Celtic Culture, Coastlines, and Castles in Wales

When I picture Wales, I envision ancient castles along coastal cliffs that drop into the sea. Imagine my surprise when our entry into the country was by way of a very modern bridge across the River Severn.


We drove from England toward Cardiff, where we’d booked a room at the YHA Hostel. We’d always considered ourselves too old for hostels, which tend to cater to travelers in their 20s who are backpacking their way across Europe … or so we thought. But Cardiff hotel rooms were running in the range of $200-250 USD per night, and we couldn’t bring ourselves to blow the budget like that.

After GPS directions had us driving in circles for an hour (set your GPS for Sinclair Volkswagen Cardiff or these coordinates for more accurate wayfinding: 51.476522, -3.16289), we finally checked into YHA late in the evening and asked the friendly front desk staff for reassurances that we wouldn’t be sleeping on bunk beds in a room with 20 other people. We were pleasantly surprised by our room, which was simple but spacious and included two queen-sized beds and a private bathroom with towels (luxuries in the hostel world).


The hand-illustrated mural surrounding the lobby walls of the YHA Cardiff Central with Welsh phrases, local landmarks, and portraits of famous citizens

Our friend Emma spent her childhood in Wales and returns often to visit family, so she was our main resource for things to see and do during our visit. Her enthusiasm for the country is contagious!

We only had two days, which barely allowed us to scratch the surface of her wonderful list, but we loved what we did see. So we will pass all of her suggestions along to you and save them for our own future trips to Wales. Cymru am byth!


St. Fagan’s National Museum of History, the national museum of Wales, offers free admission and is located on the grounds of St. Fagan’s castle, which was built in the 16th century. It’s surrounded by beautiful gardens and has more than 40 historic buildings that have been relocated from elsewhere in Wales, including St. Mary’s Church and St. Telio’s Church. Traditional craftsmen such as blacksmiths and potters practice their arts on site, and many of them sell the works they create.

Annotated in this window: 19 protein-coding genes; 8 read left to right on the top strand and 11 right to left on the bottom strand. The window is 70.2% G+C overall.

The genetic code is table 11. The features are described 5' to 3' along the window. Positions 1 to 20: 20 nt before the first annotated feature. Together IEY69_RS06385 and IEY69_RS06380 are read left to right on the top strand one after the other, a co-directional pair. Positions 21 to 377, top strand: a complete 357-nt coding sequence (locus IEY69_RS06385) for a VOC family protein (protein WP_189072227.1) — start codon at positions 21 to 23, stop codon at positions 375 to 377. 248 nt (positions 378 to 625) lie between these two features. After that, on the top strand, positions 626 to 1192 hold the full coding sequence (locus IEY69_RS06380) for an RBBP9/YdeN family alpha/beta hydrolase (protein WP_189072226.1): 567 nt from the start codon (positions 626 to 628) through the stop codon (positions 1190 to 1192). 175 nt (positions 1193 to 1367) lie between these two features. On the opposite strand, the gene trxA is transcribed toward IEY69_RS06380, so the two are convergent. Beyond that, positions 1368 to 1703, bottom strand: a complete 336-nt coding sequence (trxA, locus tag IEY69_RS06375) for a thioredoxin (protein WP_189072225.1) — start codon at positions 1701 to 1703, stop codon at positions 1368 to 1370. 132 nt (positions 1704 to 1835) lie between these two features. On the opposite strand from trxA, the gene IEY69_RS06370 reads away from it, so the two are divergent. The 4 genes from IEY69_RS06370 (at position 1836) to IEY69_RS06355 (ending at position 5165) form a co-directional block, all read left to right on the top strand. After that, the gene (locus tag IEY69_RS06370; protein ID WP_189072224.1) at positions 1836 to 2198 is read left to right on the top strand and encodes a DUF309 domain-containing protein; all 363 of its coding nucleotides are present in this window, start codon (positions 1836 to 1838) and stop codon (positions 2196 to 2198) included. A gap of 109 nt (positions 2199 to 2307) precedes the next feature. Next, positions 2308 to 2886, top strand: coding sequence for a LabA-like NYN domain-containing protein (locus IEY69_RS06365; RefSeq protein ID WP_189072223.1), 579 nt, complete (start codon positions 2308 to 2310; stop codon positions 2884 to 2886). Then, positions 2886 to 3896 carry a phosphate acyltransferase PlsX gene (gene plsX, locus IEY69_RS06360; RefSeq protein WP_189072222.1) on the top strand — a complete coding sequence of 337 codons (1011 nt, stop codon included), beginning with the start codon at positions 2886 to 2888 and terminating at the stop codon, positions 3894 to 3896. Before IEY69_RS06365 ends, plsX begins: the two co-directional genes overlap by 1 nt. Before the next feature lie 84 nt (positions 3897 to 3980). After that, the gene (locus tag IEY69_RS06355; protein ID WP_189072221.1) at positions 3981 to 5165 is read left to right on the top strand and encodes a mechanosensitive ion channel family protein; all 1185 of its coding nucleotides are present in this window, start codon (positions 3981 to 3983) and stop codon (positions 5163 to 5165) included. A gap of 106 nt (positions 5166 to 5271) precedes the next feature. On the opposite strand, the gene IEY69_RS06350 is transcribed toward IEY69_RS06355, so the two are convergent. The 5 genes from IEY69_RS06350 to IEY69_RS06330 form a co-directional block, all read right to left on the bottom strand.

I was there last July, and it has changed so much since I went on school trips and then with my family,” Emma said. “It is the first museum that I truly fell in love with because it’s a ‘living history’ museum — I remember the pure fascination of it all. As I recall, the first time I went was on a school trip from my teeny tiny village school in Gorsley (near Newent) in Gloucestershire, which you drove through to get to Cardiff.” 

“If you go out the gate [of St. Fagan’s] behind the manor house, there is a pub over the road that does a good lunch.”


St. Fagan’s National Museum of History in Cardiff, Wales

St Marys Church St Fagans John Lord

St. Mary’s Church and cemetery at St. Fagan’s in Cardiff, Wales (image: John Lord)

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The interior of St. Telio’s Church at St. Fagans in Cardiff, Wales (image: Eccentricbliss)

Caerphilly Castle served as the backdrop for BBC series Merlin, and the largest castle in Wales is set for a makeover with plans to add “an interactive maze, a mystical Dragons’ Lair with audiovisual effects, and regular live firings of four medieval Siege Engines,” according to Cadw, the Welsh government’s historic environmental service agency.

There’s no telling how this will affect the 750-year-old medieval fortress, except that construction will likely interfere with some aspects of castle visits over the next three years. But it’s still worth a visit in the meantime!

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Caerphilly Castle in Cardiff, Wales